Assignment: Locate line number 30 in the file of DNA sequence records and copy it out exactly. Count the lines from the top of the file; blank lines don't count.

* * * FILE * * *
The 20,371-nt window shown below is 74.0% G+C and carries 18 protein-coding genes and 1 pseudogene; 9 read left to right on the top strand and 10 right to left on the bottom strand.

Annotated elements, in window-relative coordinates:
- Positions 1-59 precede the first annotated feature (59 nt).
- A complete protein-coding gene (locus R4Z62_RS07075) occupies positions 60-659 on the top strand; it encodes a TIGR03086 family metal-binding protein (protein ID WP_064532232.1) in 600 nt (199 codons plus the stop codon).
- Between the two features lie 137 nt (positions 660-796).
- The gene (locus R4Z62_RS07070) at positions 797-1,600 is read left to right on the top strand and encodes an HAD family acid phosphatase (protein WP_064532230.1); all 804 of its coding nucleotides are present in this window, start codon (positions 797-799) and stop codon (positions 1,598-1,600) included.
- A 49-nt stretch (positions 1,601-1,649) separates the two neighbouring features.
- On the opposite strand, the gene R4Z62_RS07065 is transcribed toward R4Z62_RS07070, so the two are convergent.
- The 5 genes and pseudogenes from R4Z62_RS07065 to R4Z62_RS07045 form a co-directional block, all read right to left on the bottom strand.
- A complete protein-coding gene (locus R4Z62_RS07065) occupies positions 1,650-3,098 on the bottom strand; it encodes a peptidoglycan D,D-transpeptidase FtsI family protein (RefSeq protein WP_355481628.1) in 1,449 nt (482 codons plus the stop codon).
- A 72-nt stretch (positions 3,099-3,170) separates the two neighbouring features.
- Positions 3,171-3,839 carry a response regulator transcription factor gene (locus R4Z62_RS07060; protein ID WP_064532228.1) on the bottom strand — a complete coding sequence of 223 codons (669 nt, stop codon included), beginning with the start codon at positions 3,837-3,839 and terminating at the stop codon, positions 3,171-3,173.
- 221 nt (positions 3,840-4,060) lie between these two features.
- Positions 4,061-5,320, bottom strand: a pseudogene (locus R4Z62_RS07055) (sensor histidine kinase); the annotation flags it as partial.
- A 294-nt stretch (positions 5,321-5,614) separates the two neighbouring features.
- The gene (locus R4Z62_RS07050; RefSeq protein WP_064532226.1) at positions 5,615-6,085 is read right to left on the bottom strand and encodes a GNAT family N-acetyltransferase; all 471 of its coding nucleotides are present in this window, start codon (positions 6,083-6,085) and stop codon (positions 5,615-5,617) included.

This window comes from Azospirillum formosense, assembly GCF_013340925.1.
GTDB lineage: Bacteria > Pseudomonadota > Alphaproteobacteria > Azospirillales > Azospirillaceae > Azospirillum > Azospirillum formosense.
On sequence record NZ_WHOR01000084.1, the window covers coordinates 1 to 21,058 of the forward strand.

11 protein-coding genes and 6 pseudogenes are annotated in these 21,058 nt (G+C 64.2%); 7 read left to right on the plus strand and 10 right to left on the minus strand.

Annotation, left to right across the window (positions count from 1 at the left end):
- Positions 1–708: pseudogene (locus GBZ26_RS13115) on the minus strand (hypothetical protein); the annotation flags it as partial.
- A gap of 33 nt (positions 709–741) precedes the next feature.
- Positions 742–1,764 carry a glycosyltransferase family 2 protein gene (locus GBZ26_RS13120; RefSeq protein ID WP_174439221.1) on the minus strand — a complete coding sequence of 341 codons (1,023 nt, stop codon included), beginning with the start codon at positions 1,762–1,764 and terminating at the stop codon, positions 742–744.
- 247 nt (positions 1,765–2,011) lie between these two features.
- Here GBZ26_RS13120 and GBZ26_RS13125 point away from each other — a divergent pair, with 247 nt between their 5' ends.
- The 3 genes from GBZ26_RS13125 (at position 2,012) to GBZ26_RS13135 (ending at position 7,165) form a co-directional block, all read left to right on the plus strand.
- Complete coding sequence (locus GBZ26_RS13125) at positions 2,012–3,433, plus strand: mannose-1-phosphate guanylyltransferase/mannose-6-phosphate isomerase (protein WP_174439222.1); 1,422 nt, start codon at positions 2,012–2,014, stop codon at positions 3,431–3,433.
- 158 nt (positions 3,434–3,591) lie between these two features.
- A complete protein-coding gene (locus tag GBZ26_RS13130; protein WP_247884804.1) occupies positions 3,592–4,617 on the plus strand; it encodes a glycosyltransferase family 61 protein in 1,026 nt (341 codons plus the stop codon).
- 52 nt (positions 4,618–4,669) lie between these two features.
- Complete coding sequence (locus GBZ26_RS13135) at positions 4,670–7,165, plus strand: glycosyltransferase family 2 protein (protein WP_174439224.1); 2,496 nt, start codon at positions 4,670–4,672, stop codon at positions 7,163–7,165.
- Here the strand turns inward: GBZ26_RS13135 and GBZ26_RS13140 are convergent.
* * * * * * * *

- A complete protein-coding gene (locus tag GBZ26_RS13130; protein WP_247884804.1) occupies positions 3,592–4,617 on the plus strand; it encodes a glycosyltransferase family 61 protein in 1,026 nt (341 codons plus the stop codon).